Urban Sadhu Exploration May 2023
bōlō bōlō sadmila bōlō, ōm namah śivaya ōm namah śivaya, ōm namah śivaya
Meaning: Let us all joyfully chant together, “Om namah Shivaya.” – Austin Sanderson
I was recently enrolled in a month-long meditation course focused on “inner happiness, joy, and bliss” with my guru, Yogishri Sudarshan Kannan, the founder of Infinite Wings (infinitewings.in). He explained that “happiness and bliss” is our true nature, but that “as sadhakas” (someone who follows a sadhana, a spiritual practice) “we have to make an effort to connect to our inner happiness, joy, and bliss”.
Yogishri told a story about a wise teacher he had spent time studying under in the Himalayas. He described an elderly sadhu (holy person) who always was smiling, laughing, and filled with joy. When the holy man was confronted with anything that might challenge his effervescent approach to life, he responded by saying “how funny,” then gently laughed and smiled. In situations such as the day when the cook came in from the kitchen to tell the sadhu,“Guru-ji ,we have no rice in the pantry to feed the students,” he would reply “how funny” and laugh. When a student would get frustrated with the day’s lesson the sadhu would respond to the student, “how funny” with a smile. Another example was when students from the warm climate of south India would arrive in the very cold mountains of the Himalayas and express “how cold and drafty the ashram is”; again, the old sadhu would laugh and say, “how funny.”
In the tradition of Sanatan Dharma (Hinduism) and yoga there is a long history of smiling and laughter as a form of daily spiritual sadhana. The Sanskrit language offers many words that describe aspects of smiling and laughing. For example, smita means “slight external smile,” antaḥsmita means “inward smile,” hasanam means “laughter,” vihasana means “gentle laughter,” and prahasanam means “loud, violent laughter.” Parhasanam is often associated with Lord Shiva.
Often smita (smile) and hasanam (laughter) are treated much alike. In images, the Hindu deities are portrayed sporting what is called mandahasa or “a pleasant expression” on their faces. Lord Krishna wears a sweet smita, while Lord Shiva, on the other hand, is known for his prahasama or wild, boisterous loud laughter. Sage Valmiki, the writer of the Ramayana, said that Lord Rama always had amtahsmita, an “inner smile.” In the Taittiriya Upanishad, joy and laughter are described as the fundamental experience of being.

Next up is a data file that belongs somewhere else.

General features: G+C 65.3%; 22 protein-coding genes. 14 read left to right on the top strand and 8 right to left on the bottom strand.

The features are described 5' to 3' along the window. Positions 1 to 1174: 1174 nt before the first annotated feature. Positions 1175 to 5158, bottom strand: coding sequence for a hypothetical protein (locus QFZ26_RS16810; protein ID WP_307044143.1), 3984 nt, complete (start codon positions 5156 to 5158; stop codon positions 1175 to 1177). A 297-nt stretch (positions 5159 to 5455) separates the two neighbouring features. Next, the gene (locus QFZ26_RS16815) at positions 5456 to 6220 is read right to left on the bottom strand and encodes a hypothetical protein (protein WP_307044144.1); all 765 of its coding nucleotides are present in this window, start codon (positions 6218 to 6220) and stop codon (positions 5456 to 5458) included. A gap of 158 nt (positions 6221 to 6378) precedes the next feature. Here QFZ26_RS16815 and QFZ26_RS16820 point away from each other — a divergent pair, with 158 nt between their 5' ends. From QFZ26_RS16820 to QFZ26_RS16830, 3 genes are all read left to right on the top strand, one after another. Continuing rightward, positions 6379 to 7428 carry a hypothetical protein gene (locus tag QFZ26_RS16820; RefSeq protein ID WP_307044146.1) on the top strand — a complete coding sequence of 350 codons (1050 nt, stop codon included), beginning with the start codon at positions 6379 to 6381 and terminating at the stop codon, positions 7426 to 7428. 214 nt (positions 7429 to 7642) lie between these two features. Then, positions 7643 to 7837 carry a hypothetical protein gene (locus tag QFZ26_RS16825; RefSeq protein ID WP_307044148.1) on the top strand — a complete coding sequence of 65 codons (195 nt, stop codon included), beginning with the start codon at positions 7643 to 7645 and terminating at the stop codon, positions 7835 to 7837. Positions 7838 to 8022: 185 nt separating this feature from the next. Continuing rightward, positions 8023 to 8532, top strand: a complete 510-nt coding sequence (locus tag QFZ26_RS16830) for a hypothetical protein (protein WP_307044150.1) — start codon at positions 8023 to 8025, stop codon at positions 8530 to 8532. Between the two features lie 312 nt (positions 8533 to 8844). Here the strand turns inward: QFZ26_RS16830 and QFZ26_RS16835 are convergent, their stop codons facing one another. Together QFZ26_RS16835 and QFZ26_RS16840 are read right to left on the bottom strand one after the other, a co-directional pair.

In sharp contrast, early Buddhist scriptures such as the Vinaya Pitaka meaning “Blank of Discipline” and the Bhrahmajala Sutta, meaning “Wisdom Net for Victory” forbid monks from laughing. The Bhrahmajala Sutta states that the Buddha once said, “How can anyone laugh who knows of old age, disease, and death?” Over time this austere Buddhist attitude toward laughter softened and we get the jolly, chubby, laughing Buddha that we all know and love – but he is from a much later time and from the Chinese Buddhist tradition of Buddhism not the Indian tradition.
A good sense of humor can't cure all ailments, but data is mounting about the positive things laughter can do. Researchers have proved that intentionally exercising our zygomaticus major muscle and orbicularis oculi muscle can actually make us feel better. When our brains feel happy, endorphins are produced and neuronal signals are transmitted to our facial muscles to trigger a smile. This is the start of the positive feedback loop of happiness. When our smiling muscles contract, they fire a signal back to the brain, stimulating our reward system, and further increasing our level of happy hormones, or endorphins. In short, when our brain feels happy, we smile; when we smile, our brain feels happier. The New England Journal of Medicine also noted:
Laughter is a positive sensation, and seems to be a useful and healthy way to overcome stress.
Laughter is a kind of cognitive-behavioral therapy that could make physical, psychological, and social relationships healthier, ultimately improving the quality of life.
Laughter is a non-pharmacological, alternative treatment that has a positive effect on mental health.
Laughter does not require specialized facilities and equipment, and it is easily accessible. For these reasons, the medical community has taken notice and attempted to include laughter therapy along with more traditional therapies.
Laughter can alter dopamine and serotonin activity and stimulate the secretion of endorphins that can help when people are in a depression.
A good laugh also has great short-term effects. When you start to laugh, it doesn't just lighten your load mentally, it actually induces physical changes in your body. Laughter can stimulate many organs by enhancing your intake of oxygen-rich air, stimulating your heart, lungs, and muscles, and increasing the endorphins that are released by your brain, much as do Pranayama techniques found in yoga.
But laughter isn't just a quick pick-me-up. It's also good for you over the long term. Laughter has been noted to improve the immune system. Negative thoughts manifest in chemical reactions that can affect your body by bringing more stress into your system and decreasing the body’s immunity. Laughing and smiling can actually release neuropeptides that help fight stress and may potentially prevent more serious illnesses.
Finally, laughter and smiling can also improve self-esteem and how we interact with the world around us, We can bring laughter and a smile to others and share both our outer and “inner happiness, joy, and bliss.”
Austin Sanderson – Urban Sadhu